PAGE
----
Beer • Food
Don’t stop, don’t think, just stop what you are doing and go to the store right now. Monday is St. Patrick’s Day and you need to set your beef to cure for your corned beef dinner.
In investigating corned beef brining recipes I found a lot of stellar recipes, one classic offering from Michael Ruhlman, and a more beer-minded offering from Sean Paxton aka The Home Brew Chef. I studied what these wise men had to say on the subject and then drew a few conclusions of my own. The idea was to use mainly classic spices, but add a twist that would work really well with the porter brine.
I love the classic corned beef spices like coriander, allspice and clove, but wanted to add a personal touch in the form of caraway. Growing up, we never ate the traditional Irish immigrant meal of corned beef and cabbage, but my Americanized mother made it into bastardized Reuben sandwiches covered in yellow mustard. I like to think of it as the perfect blend of her Irish-German heritage on a plate. She always used bread with a strong caraway characteristic and I can’t imagine having corned beef without that flavor, so it is a good thing that caraway compliments the roasty, toasty characteristics of most dark beers.
The most important part of this recipe is of course the addition of Port City Brewing Company’s Porter, I first tried their porter in the Port City Taproom here in Alexandria, VA with founder Bill Butcher. Bill is a solid guy with a great product on his hands and a rapidly expanding business. In the three years they have been in existence they have already expanded more than once, and if their packed taproom tells me anything it is that things won’t be slowing down anytime soon.
I had forgotten how great they do porter on the East Coast, something I put down to keeping cozy in the winter, and I practically gulped down my glass in my bliss. The flavors were so well balanced with cocoa and fruit coupled with a slight astringency that comes in quite handy in the kitchen.
This is the first time I’ve cooked with this particular porter, but I’ve found that it lends itself easily to savory dishes as I imagine it does with the sweet. I found that it had a cocoa backbone that would do really well with the traditional and non-traditional spices for the brine, adding depth of flavor. The resulting corned beef was tender and well-seasoned with a satisfying richness from the porter.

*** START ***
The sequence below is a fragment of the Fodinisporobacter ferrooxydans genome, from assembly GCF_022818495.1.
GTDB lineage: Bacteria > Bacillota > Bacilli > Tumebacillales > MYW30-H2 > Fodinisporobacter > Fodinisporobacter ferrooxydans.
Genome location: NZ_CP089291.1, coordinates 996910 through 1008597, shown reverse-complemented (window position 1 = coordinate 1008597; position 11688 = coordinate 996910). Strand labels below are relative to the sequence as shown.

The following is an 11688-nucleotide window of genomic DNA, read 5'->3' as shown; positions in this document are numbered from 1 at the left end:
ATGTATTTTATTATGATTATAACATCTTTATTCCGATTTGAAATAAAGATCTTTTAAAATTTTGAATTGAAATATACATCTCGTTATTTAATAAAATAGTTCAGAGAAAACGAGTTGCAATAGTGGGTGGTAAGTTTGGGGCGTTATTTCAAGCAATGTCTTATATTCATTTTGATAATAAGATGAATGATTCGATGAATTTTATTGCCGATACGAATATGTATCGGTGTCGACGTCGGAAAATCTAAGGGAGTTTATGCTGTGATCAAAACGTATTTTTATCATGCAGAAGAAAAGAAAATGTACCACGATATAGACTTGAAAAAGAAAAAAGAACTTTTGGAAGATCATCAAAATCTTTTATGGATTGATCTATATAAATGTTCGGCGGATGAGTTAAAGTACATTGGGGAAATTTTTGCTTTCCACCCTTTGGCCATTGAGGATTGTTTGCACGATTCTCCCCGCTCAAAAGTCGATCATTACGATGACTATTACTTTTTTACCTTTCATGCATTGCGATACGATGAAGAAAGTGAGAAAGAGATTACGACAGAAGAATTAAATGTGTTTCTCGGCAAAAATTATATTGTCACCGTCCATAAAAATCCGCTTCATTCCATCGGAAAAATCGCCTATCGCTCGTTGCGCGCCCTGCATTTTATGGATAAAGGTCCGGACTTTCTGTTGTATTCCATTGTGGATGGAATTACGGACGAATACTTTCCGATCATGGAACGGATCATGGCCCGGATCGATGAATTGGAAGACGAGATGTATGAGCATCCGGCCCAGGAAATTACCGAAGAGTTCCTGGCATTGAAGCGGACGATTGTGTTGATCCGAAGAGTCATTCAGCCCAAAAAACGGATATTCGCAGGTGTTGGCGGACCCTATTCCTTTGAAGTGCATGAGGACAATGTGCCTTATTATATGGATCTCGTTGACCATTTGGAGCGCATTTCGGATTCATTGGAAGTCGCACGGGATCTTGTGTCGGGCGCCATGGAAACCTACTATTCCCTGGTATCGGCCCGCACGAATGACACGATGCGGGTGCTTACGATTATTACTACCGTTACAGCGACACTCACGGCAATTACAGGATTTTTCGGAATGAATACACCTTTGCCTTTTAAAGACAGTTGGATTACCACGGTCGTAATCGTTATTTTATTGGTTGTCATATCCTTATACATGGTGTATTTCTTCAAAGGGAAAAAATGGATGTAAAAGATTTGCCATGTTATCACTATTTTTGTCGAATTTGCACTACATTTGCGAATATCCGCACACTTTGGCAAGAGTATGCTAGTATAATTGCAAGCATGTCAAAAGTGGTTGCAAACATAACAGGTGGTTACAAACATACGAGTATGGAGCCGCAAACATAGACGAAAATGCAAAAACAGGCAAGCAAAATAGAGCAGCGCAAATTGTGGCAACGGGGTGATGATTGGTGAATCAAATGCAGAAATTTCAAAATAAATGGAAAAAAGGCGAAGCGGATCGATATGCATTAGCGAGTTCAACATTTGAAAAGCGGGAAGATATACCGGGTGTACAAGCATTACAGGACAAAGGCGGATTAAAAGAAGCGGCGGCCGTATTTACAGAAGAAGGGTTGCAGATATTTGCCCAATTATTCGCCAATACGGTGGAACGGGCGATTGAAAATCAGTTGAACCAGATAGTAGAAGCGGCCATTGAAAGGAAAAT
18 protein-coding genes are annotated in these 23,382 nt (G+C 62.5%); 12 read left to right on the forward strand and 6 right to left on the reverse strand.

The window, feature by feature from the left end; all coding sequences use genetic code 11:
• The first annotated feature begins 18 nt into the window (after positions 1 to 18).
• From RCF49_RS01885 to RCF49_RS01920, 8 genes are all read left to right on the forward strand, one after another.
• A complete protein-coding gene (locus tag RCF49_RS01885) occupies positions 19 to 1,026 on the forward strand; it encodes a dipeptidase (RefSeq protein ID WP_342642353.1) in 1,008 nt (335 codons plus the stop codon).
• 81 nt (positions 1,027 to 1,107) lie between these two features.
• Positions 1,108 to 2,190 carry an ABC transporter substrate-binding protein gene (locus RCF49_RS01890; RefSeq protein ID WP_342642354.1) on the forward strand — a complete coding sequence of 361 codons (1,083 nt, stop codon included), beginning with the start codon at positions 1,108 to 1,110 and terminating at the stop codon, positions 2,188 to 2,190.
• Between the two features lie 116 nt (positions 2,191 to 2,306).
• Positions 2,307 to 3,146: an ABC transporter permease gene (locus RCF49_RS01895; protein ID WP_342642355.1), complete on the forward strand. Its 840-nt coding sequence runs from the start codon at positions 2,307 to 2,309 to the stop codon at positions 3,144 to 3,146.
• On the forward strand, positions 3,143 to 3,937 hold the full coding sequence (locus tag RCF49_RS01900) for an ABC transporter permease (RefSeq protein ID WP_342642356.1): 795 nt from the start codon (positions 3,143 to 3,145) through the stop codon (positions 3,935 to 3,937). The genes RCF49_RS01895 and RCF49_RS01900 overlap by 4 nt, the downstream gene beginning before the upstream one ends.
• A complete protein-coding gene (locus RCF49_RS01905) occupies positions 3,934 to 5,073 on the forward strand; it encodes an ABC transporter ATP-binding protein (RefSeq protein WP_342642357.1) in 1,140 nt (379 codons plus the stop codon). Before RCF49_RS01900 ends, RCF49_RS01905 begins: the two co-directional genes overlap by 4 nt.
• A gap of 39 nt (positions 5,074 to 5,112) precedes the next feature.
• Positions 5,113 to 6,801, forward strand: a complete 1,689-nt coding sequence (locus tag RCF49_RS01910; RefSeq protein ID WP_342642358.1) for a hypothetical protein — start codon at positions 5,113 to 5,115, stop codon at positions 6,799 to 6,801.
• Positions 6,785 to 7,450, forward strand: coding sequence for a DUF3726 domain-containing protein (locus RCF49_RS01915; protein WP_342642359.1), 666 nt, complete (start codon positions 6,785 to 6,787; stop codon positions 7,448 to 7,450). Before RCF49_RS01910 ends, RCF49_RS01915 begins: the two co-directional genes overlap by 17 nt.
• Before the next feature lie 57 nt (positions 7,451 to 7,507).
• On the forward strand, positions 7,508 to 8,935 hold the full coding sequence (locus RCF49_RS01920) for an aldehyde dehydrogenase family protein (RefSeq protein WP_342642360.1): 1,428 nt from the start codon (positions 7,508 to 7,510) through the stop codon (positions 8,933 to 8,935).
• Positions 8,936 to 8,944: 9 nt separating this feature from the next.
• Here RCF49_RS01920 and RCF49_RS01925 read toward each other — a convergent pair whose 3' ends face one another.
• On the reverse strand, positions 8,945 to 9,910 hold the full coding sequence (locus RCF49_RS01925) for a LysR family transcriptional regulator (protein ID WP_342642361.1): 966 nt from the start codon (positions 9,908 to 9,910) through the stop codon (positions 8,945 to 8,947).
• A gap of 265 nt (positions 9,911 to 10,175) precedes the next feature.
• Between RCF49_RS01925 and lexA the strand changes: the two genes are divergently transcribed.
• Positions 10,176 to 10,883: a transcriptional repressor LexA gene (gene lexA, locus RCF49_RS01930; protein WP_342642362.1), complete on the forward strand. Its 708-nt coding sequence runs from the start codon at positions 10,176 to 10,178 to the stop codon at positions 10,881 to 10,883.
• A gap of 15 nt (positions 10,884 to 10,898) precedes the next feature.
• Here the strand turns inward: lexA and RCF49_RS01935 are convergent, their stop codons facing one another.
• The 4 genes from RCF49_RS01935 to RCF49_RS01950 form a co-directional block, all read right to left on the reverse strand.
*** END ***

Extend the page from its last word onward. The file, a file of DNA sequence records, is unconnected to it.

For more information on Port City Brewing and their delicious porter click here. Keep an eye on this space in the coming weeks for my recipe for Port City Chocolate Pudding.
Corned Beef Cure
1 TBS. peppercorns
1 TBS. allspice
1 TBS. coriander
1 tsp. red pepper flakes
2 tsp. cloves
2 bay leaves
1 tsp. caraway
1 garlic clove
1 c. kosher salt
¼ c. sodium nitrate
¼ c. sugar
3 qt. water
2 bottles Port City Brewing Co. Porter (or your favorite)
3 to 4 lbs. beef chuck roast* (bone-in, if they still exist)
In a large stockpot, add the all ingredients, except the porter and beef. Cook the brine until the salt dissolves completely. Cool the brine completely. Place the beef in a large sealable container and cover with the brine and refrigerate for 2 to 5 days.
After the brining period, discard the brine, rinse the beef and drain. Allow the beef to come to room temperature before braising.
*This is my nod to Ruhlman. He believes that a chuck roast is a better option than brisket since it is a fattier cut and won’t dry out as easily. I think he is a very smart man.
Cooking Your Porter Cured Corned Beef
Here is where the astringency factor comes in. A few years back, my friend and occasional mentor Sean Z. Paxton aka The Homebrew Chef gave me sage advice about working with this sort of X-factor characteristic. To tame astringency while cooking with a dark beer, the addition of root vegetables in absolutely paramount. In the case of this recipe, I have added a bit of carrot to the braising liquid for a silky cooking liquor and a balanced dish.
2 TBS. canola oil
1 bottle Port City Brewing Co. Porter (or your favorite)
1 carrot, sliced into coins
1 small onion, sliced
1 3-4 lb. corned beef (cured with the recipe above or store bought), drained and pat dry
Preheat the oven to 275F.
Heat a braising dish over medium high heat and add the canola oil. Sear the corned beef on each side until a nice crust has formed, deglaze the dish with the porter, add in the remaining ingredients, cover, and place it the oven for 2 1/2 to 3 hours or until fork tender.
Serve with cooked cabbage or do like my family and eat tasty, if very non-traditional, Reuben sandwiches.